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Last Updated: Friday, 3 February 2006, 09:59 GMT
BJP makes southern Indian debut
HD Kumaraswamy
Mr Kumaraswamy has pledged to improve Bangalore's infrastructure
A new government has taken office in the southern Indian state of Karnataka headed by a regional party in coalition with the main opposition BJP.

HD Kumaraswamy of the Janata Dal (Secular) Party has been sworn in as the state's new chief minister.

The BJP is now in government in southern India for the first time and it is seen as a boost for the party.

Karnataka is a key Indian state, and its capital, Bangalore, is the hub of India's booming InfoTech industry.

The Janata Dal was part of the previous government but withdrew support to the Congress party-led coalition, leading to a fortnight-long political crisis in the state.

The 46-year-old Mr Kumaraswamy is the son of former Prime Minister HD Deve Gowda.


The BBC's Sunil Raman in Bangalore says running the new coalition will not be easy as the two parties have vastly different ideologies.

The political upheavals were triggered by a split in the Janata Dal (Secular) party, part of the current coalition.

The previous chief minister, Dharam Singh, resigned late last month after failing to woo the defectors back into the governing coalition.

Dharam Singh
Mr Dharam Singh failed to woo back the defectors

The last elections in 2004 had thrown up a split verdict with no party gaining a majority in the 224-member state assembly.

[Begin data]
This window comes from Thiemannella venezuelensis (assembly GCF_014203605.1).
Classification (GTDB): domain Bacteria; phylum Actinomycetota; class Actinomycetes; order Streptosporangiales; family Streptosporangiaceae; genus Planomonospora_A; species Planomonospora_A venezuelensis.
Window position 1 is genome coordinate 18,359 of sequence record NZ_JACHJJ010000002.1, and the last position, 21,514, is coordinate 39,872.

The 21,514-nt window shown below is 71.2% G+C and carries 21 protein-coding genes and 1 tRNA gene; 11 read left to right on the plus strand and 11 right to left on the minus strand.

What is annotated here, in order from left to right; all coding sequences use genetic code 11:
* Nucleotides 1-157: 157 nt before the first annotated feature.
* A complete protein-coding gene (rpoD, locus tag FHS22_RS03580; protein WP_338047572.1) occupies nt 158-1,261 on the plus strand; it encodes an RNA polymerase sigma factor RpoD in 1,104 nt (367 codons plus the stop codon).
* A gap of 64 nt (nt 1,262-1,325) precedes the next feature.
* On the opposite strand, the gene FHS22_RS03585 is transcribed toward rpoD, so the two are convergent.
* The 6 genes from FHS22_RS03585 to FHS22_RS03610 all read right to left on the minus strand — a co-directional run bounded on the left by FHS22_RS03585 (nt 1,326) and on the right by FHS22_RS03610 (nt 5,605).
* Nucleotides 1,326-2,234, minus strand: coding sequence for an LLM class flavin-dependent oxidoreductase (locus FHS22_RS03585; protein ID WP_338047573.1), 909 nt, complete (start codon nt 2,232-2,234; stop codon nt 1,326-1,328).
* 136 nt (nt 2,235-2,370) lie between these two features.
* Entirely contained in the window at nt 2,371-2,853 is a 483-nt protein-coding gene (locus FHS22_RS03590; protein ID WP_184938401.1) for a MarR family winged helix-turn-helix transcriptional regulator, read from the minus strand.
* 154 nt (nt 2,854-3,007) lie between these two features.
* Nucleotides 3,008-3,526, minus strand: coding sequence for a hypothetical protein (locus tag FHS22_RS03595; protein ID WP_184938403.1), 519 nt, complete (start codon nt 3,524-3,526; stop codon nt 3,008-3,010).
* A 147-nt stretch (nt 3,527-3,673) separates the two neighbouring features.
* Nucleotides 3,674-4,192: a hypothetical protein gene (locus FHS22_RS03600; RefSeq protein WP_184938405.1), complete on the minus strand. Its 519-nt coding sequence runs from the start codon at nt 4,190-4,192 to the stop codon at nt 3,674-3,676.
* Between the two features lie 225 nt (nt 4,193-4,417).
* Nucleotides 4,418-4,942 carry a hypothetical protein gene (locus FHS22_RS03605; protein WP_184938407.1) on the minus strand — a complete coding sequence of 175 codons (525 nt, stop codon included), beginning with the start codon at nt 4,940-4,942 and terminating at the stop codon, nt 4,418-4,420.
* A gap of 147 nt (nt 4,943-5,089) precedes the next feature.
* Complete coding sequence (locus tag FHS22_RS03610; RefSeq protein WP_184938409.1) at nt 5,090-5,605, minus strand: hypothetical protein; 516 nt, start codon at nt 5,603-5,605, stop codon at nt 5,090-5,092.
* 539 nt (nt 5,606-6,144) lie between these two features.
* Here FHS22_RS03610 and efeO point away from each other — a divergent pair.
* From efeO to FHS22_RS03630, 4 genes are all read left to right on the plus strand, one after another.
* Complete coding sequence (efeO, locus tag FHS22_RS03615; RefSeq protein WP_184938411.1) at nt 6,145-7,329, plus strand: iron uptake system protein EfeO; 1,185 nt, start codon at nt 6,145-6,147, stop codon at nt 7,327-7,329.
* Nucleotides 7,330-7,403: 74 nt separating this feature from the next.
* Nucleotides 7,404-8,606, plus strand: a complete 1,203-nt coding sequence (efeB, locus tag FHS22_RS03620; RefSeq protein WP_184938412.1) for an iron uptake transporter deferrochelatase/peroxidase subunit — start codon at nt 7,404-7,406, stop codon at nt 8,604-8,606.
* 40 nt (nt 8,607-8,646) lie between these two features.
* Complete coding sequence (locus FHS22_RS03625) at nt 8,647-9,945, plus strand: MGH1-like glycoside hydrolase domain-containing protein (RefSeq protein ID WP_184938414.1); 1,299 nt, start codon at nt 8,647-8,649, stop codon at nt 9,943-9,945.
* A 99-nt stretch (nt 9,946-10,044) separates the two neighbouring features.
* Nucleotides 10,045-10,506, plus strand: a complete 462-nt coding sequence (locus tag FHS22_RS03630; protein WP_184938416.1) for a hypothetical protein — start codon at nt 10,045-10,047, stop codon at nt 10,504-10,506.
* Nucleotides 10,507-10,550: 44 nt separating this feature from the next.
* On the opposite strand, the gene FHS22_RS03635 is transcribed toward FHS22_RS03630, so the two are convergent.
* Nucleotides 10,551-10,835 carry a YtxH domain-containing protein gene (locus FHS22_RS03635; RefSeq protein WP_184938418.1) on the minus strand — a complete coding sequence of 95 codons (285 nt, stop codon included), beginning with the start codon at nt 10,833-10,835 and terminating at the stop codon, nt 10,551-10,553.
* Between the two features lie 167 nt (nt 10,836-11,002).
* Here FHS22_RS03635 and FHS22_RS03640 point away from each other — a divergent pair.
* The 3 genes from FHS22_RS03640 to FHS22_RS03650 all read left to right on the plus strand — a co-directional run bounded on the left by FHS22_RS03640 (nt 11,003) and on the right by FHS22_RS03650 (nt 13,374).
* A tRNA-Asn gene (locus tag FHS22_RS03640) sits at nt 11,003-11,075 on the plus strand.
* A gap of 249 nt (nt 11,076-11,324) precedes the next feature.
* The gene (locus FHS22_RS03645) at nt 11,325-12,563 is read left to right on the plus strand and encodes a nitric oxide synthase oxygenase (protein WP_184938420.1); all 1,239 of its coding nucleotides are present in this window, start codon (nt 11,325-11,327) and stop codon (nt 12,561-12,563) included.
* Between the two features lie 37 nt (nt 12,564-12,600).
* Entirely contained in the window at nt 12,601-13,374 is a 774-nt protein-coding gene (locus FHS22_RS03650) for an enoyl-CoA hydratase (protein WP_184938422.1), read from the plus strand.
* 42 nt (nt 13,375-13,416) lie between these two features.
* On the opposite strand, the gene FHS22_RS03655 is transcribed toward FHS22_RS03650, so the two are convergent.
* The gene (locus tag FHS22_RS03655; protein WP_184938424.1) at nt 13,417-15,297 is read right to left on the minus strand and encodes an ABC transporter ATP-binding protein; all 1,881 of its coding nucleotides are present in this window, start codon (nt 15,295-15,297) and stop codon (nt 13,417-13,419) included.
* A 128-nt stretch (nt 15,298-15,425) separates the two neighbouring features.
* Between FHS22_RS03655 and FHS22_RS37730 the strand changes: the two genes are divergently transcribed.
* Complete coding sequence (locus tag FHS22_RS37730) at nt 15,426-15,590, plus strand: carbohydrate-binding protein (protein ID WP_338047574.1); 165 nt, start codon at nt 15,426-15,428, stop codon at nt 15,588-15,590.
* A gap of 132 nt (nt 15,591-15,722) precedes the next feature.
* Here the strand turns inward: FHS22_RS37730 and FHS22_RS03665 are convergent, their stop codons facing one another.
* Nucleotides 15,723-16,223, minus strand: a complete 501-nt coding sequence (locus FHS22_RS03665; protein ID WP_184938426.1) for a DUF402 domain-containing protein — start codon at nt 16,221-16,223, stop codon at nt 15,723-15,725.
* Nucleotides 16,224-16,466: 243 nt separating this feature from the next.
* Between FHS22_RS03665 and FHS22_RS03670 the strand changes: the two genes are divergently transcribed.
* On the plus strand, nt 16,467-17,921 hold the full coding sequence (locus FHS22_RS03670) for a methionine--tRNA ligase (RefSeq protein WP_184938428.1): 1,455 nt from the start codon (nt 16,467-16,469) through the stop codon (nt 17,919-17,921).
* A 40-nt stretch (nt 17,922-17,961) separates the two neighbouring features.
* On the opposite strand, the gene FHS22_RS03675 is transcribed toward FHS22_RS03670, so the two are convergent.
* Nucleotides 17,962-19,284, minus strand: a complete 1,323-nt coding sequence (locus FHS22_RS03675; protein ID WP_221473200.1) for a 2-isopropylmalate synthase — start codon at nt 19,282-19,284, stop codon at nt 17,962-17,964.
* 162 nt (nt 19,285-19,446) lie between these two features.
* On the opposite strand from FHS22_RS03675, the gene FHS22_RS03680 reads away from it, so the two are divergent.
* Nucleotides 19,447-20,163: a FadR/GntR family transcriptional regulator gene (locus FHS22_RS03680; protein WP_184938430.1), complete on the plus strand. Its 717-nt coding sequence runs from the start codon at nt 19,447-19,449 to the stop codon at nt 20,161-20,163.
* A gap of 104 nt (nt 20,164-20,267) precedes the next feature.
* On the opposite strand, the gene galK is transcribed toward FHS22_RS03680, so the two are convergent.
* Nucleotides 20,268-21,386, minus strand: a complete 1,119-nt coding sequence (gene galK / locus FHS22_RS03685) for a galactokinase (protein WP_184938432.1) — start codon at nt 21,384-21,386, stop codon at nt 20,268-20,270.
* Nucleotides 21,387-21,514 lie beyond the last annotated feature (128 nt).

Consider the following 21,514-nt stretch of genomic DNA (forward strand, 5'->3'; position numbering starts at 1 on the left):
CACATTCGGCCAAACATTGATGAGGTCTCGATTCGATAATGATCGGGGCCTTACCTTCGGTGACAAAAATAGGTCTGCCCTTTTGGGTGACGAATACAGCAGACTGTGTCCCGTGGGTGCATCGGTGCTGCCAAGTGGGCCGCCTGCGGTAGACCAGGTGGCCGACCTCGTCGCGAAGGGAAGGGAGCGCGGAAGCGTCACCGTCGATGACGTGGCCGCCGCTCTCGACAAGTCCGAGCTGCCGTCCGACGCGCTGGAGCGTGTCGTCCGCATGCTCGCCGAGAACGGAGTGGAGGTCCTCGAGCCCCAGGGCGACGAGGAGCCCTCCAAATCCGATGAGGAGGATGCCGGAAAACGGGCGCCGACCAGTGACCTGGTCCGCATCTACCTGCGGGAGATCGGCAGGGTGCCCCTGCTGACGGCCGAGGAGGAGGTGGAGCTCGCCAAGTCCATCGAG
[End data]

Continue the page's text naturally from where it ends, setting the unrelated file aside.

The BJP had emerged as the largest party with 79 legislators, but Congress with its 64 members aligned with 58 Janata Dal (Secular) to form the government.

The government lasted for 20 months before the recent split.

The previous government was plagued by controversies over Bangalore's deteriorating infrastructure.

Many InfoTech companies expressing concern about the future of the city as India's InfoTech centre.

Mr Kumaraswamy has allayed such fears, saying improving Bangalore's infrastructure will be a priority.

Present-day Bangalore is a city of 6.5m people, often referred to as India's Silicon Valley.

It is home to more than 1,500 info-tech companies and accounts for a third of the India's $17bn software and business process outsourcing industry.

Karnataka chief minister resigns
28 Jan 06 |  South Asia

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